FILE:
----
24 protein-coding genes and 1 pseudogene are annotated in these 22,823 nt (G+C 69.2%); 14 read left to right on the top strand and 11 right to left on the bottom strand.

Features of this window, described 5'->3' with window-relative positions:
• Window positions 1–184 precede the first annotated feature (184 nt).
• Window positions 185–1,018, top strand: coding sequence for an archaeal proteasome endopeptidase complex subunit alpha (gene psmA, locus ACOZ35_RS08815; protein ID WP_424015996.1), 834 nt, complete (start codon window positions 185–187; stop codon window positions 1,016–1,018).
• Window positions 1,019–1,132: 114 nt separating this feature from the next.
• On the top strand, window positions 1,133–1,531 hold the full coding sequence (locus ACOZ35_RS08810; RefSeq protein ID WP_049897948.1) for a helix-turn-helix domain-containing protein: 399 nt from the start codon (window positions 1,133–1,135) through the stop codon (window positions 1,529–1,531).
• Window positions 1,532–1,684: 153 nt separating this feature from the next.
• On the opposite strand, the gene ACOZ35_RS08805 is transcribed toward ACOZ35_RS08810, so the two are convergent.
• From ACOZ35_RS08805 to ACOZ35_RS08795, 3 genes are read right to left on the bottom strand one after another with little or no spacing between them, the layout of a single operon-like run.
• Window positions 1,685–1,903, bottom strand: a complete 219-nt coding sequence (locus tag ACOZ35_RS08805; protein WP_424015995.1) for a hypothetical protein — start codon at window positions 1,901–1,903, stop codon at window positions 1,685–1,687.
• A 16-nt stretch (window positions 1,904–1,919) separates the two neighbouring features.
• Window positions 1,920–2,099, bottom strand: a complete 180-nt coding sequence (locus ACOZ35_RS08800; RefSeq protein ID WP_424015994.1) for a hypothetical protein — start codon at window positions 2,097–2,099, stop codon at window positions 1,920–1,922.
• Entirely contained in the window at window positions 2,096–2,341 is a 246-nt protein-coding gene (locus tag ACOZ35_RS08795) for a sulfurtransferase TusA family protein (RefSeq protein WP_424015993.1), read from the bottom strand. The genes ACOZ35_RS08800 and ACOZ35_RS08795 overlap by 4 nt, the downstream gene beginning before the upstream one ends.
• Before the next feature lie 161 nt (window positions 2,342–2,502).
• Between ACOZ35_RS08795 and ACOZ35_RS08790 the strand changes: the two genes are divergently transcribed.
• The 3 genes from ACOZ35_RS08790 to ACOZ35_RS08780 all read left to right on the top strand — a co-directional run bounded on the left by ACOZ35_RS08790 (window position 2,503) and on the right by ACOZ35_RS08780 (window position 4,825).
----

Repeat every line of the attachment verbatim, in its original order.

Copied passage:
24 protein-coding genes and 1 pseudogene are annotated in these 22,823 nt (G+C 69.2%); 14 read left to right on the top strand and 11 right to left on the bottom strand.

Features of this window, described 5'->3' with window-relative positions:
• Window positions 1–184 precede the first annotated feature (184 nt).
• Window positions 185–1,018, top strand: coding sequence for an archaeal proteasome endopeptidase complex subunit alpha (gene psmA, locus ACOZ35_RS08815; protein ID WP_424015996.1), 834 nt, complete (start codon window positions 185–187; stop codon window positions 1,016–1,018).
• Window positions 1,019–1,132: 114 nt separating this feature from the next.
• On the top strand, window positions 1,133–1,531 hold the full coding sequence (locus ACOZ35_RS08810; RefSeq protein ID WP_049897948.1) for a helix-turn-helix domain-containing protein: 399 nt from the start codon (window positions 1,133–1,135) through the stop codon (window positions 1,529–1,531).
• Window positions 1,532–1,684: 153 nt separating this feature from the next.
• On the opposite strand, the gene ACOZ35_RS08805 is transcribed toward ACOZ35_RS08810, so the two are convergent.
• From ACOZ35_RS08805 to ACOZ35_RS08795, 3 genes are read right to left on the bottom strand one after another with little or no spacing between them, the layout of a single operon-like run.
• Window positions 1,685–1,903, bottom strand: a complete 219-nt coding sequence (locus tag ACOZ35_RS08805; protein WP_424015995.1) for a hypothetical protein — start codon at window positions 1,901–1,903, stop codon at window positions 1,685–1,687.
• A 16-nt stretch (window positions 1,904–1,919) separates the two neighbouring features.
• Window positions 1,920–2,099, bottom strand: a complete 180-nt coding sequence (locus ACOZ35_RS08800; RefSeq protein ID WP_424015994.1) for a hypothetical protein — start codon at window positions 2,097–2,099, stop codon at window positions 1,920–1,922.
• Entirely contained in the window at window positions 2,096–2,341 is a 246-nt protein-coding gene (locus tag ACOZ35_RS08795) for a sulfurtransferase TusA family protein (RefSeq protein WP_424015993.1), read from the bottom strand. The genes ACOZ35_RS08800 and ACOZ35_RS08795 overlap by 4 nt, the downstream gene beginning before the upstream one ends.
• Before the next feature lie 161 nt (window positions 2,342–2,502).
• Between ACOZ35_RS08795 and ACOZ35_RS08790 the strand changes: the two genes are divergently transcribed.
• The 3 genes from ACOZ35_RS08790 to ACOZ35_RS08780 all read left to right on the top strand — a co-directional run bounded on the left by ACOZ35_RS08790 (window position 2,503) and on the right by ACOZ35_RS08780 (window position 4,825).